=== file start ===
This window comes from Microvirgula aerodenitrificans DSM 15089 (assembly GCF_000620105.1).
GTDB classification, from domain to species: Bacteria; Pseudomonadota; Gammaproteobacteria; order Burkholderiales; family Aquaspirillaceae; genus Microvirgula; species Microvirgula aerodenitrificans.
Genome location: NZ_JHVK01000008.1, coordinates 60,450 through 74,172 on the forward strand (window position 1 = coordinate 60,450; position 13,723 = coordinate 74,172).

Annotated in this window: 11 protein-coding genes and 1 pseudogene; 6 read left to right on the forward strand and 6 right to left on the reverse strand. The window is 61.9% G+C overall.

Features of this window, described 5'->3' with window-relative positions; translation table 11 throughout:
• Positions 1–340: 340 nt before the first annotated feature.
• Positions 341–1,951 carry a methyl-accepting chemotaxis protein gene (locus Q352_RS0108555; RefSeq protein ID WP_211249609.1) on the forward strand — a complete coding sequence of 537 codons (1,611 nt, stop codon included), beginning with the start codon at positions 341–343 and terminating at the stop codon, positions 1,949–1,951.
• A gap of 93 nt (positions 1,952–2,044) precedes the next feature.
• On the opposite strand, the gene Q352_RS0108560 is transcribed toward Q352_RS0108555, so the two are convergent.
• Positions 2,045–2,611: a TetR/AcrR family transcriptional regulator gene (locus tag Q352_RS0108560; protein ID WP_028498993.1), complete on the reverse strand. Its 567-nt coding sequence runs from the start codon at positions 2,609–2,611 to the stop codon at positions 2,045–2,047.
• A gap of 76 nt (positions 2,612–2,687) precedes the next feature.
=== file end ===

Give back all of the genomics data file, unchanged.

This window comes from Microvirgula aerodenitrificans DSM 15089 (assembly GCF_000620105.1).
GTDB classification, from domain to species: Bacteria; Pseudomonadota; Gammaproteobacteria; order Burkholderiales; family Aquaspirillaceae; genus Microvirgula; species Microvirgula aerodenitrificans.
Genome location: NZ_JHVK01000008.1, coordinates 60,450 through 74,172 on the forward strand (window position 1 = coordinate 60,450; position 13,723 = coordinate 74,172).

Annotated in this window: 11 protein-coding genes and 1 pseudogene; 6 read left to right on the forward strand and 6 right to left on the reverse strand. The window is 61.9% G+C overall.

Features of this window, described 5'->3' with window-relative positions; translation table 11 throughout:
• Positions 1–340: 340 nt before the first annotated feature.
• Positions 341–1,951 carry a methyl-accepting chemotaxis protein gene (locus Q352_RS0108555; RefSeq protein ID WP_211249609.1) on the forward strand — a complete coding sequence of 537 codons (1,611 nt, stop codon included), beginning with the start codon at positions 341–343 and terminating at the stop codon, positions 1,949–1,951.
• A gap of 93 nt (positions 1,952–2,044) precedes the next feature.
• On the opposite strand, the gene Q352_RS0108560 is transcribed toward Q352_RS0108555, so the two are convergent.
• Positions 2,045–2,611: a TetR/AcrR family transcriptional regulator gene (locus tag Q352_RS0108560; protein ID WP_028498993.1), complete on the reverse strand. Its 567-nt coding sequence runs from the start codon at positions 2,609–2,611 to the stop codon at positions 2,045–2,047.
• A gap of 76 nt (positions 2,612–2,687) precedes the next feature.